SAN DIEGO—Researchers at the University of California, San Diego have been awarded a new National Institutes of Health (NIH) grant to expand and enhance a cyberinfrastructure designed to provide scientists with easily accessible, Web-based resources to help fight diabetes and metabolic diseases.
The grant, awarded through the university’s Center for Research in Biological Systems (CRBS), will focus on establishing, coordinating, and making available large pools of datasets to researchers as part of a project to further develop the National Institute of Diabetes and Digestive and Kidney Diseases’ (NIDDK) Interconnectivity Network community and infrastructure.
About 25.8 million children and adults in the United States, or 8.3 percent of the population, have diabetes, according to the American Diabetes Association. Obesity has been cited as a contributing factor to approximately 100,000 to 400,000 deaths in the U.S. each year.
Established in 2010, a prototype of the current system called dkCOIN was initially created to explore requirements for information sharing between four NIDDK-supported consortia, including the Nuclear Receptor Signaling Atlas (NURSA), the Beta Cell Biology Consortium (BCBC), the Mouse Metabolic Phenotyping Centers (MMPC), and the Diabetic Complications Consortium (DCC).
The new NIH grant will allow UC San Diego researchers to expand the data federation and develop and enhance a user-friendly Web portal that will seamlessly integrate information, resources, and data held by NIDDK-related research groups, with the goal of providing a valuable resource for NIDDK investigators.
The award builds upon the Neuroscience Information Framework (NIF), an initiative of the NIH Blueprint Consortium of neural institutes. The NIF is a biological search engine that provides a broad, searchable inventory of resources (data, tools, materials, services) enabling researchers, students and educators to pull together information about the nervous system.
The NIF project is also housed at CRBS, and its infrastructure is hosted at the San Diego Supercomputer Center (SDSC), which like the CRBS is an Organized Research Unit of UC San Diego. Since its launch in 2008, the NIF has assembled the largest searchable resource catalog and data federation available on the web.
Under the new NIH award, efforts will also focus enhancing the analytical capabilities of the portal through the creation of workflows, such as SDSC’s Kepler project, using tools familiar to the NIDDK community and utilizing SDSC’s data-intensive Gordon supercomputer, and the SDSC Cloud data storage system to make datasets accessible via the portal to ensure that the network is sustainable beyond the term of the award.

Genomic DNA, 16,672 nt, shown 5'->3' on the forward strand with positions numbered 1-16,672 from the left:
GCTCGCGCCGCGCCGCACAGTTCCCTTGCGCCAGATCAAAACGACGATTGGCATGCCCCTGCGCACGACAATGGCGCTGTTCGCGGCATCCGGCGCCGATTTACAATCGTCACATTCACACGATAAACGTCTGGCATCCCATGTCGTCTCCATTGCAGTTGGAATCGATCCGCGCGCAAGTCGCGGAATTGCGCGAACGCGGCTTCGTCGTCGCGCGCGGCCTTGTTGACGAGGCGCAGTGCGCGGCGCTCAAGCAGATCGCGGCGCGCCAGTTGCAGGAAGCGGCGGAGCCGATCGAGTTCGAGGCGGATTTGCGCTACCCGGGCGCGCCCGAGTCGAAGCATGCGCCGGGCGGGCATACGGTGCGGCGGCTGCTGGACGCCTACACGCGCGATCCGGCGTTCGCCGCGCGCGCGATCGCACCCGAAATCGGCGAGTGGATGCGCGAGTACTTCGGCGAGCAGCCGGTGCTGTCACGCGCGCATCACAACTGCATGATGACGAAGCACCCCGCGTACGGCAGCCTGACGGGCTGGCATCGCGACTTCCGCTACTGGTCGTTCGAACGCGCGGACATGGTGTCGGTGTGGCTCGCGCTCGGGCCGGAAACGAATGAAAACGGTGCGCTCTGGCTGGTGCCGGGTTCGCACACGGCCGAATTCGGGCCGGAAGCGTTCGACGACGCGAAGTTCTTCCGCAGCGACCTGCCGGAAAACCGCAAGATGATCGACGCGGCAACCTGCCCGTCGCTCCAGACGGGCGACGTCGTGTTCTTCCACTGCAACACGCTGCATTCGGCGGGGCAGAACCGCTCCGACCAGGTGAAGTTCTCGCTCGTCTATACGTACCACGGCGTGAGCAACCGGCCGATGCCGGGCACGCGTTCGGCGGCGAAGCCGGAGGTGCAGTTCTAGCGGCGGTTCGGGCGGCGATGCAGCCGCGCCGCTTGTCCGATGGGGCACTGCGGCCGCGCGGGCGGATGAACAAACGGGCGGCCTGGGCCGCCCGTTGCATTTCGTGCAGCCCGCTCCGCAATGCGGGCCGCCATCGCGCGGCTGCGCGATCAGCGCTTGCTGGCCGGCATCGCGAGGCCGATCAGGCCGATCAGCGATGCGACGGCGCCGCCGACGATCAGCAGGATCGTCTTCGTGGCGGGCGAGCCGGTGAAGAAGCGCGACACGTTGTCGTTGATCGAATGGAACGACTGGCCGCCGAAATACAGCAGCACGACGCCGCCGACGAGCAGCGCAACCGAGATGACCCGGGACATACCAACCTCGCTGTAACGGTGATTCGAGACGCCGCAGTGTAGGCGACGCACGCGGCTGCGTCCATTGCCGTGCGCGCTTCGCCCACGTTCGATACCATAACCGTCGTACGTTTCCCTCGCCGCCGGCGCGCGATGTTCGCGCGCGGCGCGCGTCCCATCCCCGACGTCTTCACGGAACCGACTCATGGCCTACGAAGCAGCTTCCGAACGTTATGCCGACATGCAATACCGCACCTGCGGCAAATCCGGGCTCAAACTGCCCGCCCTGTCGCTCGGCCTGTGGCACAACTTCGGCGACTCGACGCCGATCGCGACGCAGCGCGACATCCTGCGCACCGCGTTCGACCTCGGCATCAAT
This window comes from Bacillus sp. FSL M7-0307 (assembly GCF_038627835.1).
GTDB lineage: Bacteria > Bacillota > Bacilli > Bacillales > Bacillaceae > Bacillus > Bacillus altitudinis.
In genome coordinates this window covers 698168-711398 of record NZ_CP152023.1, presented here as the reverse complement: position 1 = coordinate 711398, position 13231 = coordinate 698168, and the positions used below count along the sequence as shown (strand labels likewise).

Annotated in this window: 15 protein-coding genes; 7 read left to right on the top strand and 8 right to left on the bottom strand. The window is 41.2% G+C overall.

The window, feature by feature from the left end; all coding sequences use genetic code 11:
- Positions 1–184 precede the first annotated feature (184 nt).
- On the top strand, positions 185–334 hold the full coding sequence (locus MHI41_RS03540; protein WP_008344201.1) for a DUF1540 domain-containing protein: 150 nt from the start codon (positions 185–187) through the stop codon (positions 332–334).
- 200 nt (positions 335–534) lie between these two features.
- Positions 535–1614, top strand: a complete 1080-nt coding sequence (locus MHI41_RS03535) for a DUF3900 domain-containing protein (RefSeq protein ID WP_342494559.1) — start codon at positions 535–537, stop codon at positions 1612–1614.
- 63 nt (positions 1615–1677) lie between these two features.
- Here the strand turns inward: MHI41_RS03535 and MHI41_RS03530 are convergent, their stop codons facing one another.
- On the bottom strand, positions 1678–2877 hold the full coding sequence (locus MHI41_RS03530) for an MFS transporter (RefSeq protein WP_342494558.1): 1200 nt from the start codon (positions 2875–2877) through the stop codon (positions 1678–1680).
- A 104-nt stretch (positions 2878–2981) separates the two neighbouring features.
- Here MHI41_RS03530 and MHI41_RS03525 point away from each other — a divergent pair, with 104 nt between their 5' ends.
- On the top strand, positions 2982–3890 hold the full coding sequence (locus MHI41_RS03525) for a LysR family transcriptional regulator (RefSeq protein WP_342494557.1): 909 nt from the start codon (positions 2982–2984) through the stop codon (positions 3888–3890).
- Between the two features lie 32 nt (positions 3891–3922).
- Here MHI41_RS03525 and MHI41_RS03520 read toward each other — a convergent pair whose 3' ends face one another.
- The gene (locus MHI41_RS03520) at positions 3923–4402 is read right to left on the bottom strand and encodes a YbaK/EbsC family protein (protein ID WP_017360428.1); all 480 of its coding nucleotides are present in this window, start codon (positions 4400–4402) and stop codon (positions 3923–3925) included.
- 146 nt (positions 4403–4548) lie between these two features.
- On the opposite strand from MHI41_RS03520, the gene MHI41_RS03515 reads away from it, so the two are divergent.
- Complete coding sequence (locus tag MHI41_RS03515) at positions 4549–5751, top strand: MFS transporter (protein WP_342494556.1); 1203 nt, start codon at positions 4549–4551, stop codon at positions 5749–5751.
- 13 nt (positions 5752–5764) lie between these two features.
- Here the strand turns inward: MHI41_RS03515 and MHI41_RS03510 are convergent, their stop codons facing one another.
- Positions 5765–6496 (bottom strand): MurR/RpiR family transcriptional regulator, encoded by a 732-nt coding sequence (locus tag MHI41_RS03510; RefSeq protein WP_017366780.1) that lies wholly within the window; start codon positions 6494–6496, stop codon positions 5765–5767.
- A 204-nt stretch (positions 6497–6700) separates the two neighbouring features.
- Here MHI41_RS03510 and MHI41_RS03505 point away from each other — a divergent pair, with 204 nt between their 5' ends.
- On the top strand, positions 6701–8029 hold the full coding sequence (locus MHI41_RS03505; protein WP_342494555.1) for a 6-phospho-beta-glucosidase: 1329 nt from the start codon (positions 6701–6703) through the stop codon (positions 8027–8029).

“With this award we have a unique opportunity to extend and enhance dkCOIN through the use of the NIF infrastructure and its data resources,” said Maryann Martone, professor at UC San Diego’s Department of Neuroscience and principal investigator for the new project. “The NIF was designed to break down silos of information through its novel data federation of technology and concept-based search. There is growing awareness of the link between metabolic function and nervous system function. We don’t believe that there are neuroscience resources or NIDDK resources, just biomedical resources that can be used by whatever community requires them. The body does not draw rigid distinctions between the nervous and metabolic systems and neither should our information systems. By building a new portal that accesses a shared resource pool, both communities will benefit. ”
“With the expanded resource set, we can develop tools to more effectively connect researchers with relevant resources to support their research,” said Jeffrey S. Grethe, associate director of scientific operations at CRBS and the project’s co-PI. “By building on the NIF we are providing a cost-effective and innovative means to advance discovery science by providing a platform for cross-domain data mining while providing a sustainable model for future expansion.”
Martone and Grethe will collaborate with several researchers in UC San Diego Health Sciences, including Susan Taylor, Kumar Sharma, and Nuno Bandeira from the proteomics center, in addition to SDSC staff and researchers.
“It is very gratifying to see that in a relatively short period of time, the Neuroscience Information Framework project has grown to become the largest integrated system for neuroscience and is reaching out to other areas of biomedicine,” said SDSC Director Michael Norman. “We are delighted to provide our expertise and resources in computation and data platform requirements to this new project.”
The NIDDK Interconnectivity Network Coordinating Unit project was awarded under NIH grant number 1U24DK097771-01.